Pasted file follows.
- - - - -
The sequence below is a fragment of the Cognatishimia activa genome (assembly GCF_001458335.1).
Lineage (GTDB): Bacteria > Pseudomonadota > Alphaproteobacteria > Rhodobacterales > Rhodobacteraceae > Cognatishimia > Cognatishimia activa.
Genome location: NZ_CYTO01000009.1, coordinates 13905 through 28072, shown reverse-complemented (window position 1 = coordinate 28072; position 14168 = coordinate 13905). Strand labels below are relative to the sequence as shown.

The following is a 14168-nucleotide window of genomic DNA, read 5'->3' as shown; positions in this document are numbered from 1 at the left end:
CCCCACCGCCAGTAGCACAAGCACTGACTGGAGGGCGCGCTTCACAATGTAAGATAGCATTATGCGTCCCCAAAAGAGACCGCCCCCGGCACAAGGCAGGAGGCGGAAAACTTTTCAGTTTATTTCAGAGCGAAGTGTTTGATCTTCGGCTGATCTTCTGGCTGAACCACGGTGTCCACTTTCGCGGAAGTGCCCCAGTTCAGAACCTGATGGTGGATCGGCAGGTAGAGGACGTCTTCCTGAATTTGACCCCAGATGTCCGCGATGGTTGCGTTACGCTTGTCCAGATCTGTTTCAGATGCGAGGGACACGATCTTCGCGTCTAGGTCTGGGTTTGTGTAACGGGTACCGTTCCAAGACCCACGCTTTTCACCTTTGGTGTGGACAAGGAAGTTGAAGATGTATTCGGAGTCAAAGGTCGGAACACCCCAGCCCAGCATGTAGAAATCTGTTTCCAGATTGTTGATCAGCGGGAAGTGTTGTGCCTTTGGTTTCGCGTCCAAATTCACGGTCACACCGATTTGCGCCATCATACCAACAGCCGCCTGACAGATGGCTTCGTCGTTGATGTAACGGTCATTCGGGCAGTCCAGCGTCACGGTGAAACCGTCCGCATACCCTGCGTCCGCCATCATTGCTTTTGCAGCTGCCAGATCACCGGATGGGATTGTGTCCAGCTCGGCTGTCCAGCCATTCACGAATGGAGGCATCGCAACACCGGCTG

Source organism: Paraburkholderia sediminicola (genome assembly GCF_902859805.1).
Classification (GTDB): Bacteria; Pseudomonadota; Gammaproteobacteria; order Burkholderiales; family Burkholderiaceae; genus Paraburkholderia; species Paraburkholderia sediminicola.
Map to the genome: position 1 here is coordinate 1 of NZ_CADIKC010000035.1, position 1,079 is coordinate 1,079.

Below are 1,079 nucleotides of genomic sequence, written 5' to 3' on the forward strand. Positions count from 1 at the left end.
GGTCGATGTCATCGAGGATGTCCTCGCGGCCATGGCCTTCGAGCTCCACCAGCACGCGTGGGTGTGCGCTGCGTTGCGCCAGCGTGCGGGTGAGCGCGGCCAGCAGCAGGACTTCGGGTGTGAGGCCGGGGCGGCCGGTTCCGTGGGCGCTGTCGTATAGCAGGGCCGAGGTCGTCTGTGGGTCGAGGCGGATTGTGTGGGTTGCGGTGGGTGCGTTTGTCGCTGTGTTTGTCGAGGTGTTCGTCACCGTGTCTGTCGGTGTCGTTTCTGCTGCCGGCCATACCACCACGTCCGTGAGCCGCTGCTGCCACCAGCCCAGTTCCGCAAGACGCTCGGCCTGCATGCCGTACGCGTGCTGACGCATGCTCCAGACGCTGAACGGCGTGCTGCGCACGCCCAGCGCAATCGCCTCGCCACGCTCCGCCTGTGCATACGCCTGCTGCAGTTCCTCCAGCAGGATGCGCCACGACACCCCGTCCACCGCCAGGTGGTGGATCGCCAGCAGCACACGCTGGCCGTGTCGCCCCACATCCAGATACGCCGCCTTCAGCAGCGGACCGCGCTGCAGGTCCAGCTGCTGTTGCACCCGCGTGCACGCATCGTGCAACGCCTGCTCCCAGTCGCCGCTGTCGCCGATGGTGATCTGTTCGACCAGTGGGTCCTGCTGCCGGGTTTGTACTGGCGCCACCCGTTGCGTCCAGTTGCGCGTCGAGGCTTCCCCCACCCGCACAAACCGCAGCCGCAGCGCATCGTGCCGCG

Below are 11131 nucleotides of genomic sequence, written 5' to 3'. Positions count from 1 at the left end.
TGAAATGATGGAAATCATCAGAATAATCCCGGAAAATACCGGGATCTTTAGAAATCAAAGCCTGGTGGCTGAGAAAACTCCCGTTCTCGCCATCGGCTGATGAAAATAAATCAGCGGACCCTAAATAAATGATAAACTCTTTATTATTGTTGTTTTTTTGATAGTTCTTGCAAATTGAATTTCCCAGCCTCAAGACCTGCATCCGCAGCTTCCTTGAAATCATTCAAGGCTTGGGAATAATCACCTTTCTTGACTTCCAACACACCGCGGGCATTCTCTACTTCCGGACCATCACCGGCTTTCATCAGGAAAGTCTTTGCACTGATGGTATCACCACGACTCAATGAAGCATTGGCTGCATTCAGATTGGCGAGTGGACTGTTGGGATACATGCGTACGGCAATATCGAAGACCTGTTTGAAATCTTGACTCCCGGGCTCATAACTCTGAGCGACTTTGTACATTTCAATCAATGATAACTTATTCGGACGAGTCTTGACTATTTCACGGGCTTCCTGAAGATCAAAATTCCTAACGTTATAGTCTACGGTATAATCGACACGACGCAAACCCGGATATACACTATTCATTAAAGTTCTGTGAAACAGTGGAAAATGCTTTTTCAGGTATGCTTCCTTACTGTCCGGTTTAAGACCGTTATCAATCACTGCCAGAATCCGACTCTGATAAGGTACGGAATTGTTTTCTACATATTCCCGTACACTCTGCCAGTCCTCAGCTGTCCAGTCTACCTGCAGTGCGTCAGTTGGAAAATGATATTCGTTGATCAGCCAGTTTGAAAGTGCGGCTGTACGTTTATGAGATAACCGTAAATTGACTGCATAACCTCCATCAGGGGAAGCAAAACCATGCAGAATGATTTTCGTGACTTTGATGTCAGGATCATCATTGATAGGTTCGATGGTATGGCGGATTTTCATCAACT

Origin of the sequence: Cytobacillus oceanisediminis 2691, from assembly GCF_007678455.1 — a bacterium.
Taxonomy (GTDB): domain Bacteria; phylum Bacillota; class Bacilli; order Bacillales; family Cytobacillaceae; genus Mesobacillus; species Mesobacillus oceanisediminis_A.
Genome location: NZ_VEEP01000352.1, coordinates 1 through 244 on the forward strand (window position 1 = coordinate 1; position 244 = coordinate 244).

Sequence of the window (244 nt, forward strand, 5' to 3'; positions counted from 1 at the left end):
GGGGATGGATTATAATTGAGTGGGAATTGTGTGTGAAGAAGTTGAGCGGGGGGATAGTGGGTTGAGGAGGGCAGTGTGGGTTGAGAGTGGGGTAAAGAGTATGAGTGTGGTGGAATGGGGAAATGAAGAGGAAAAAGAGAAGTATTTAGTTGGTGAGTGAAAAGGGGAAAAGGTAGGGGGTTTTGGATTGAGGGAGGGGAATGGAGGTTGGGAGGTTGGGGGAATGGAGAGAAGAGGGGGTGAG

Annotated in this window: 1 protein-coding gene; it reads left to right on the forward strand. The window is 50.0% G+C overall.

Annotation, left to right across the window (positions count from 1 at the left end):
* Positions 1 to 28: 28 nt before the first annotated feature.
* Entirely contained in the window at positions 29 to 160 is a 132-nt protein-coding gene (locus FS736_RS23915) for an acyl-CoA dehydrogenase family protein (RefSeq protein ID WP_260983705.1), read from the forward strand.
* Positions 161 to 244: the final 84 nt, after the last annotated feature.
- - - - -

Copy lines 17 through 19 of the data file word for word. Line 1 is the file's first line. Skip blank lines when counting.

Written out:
GGGGATGGATTATAATTGAGTGGGAATTGTGTGTGAAGAAGTTGAGCGGGGGGATAGTGGGTTGAGGAGGGCAGTGTGGGTTGAGAGTGGGGTAAAGAGTATGAGTGTGGTGGAATGGGGAAATGAAGAGGAAAAAGAGAAGTATTTAGTTGGTGAGTGAAAAGGGGAAAAGGTAGGGGGTTTTGGATTGAGGGAGGGGAATGGAGGTTGGGAGGTTGGGGGAATGGAGAGAAGAGGGGGTGAG

Annotated in this window: 1 protein-coding gene; it reads left to right on the forward strand. The window is 50.0% G+C overall.

Annotation, left to right across the window (positions count from 1 at the left end):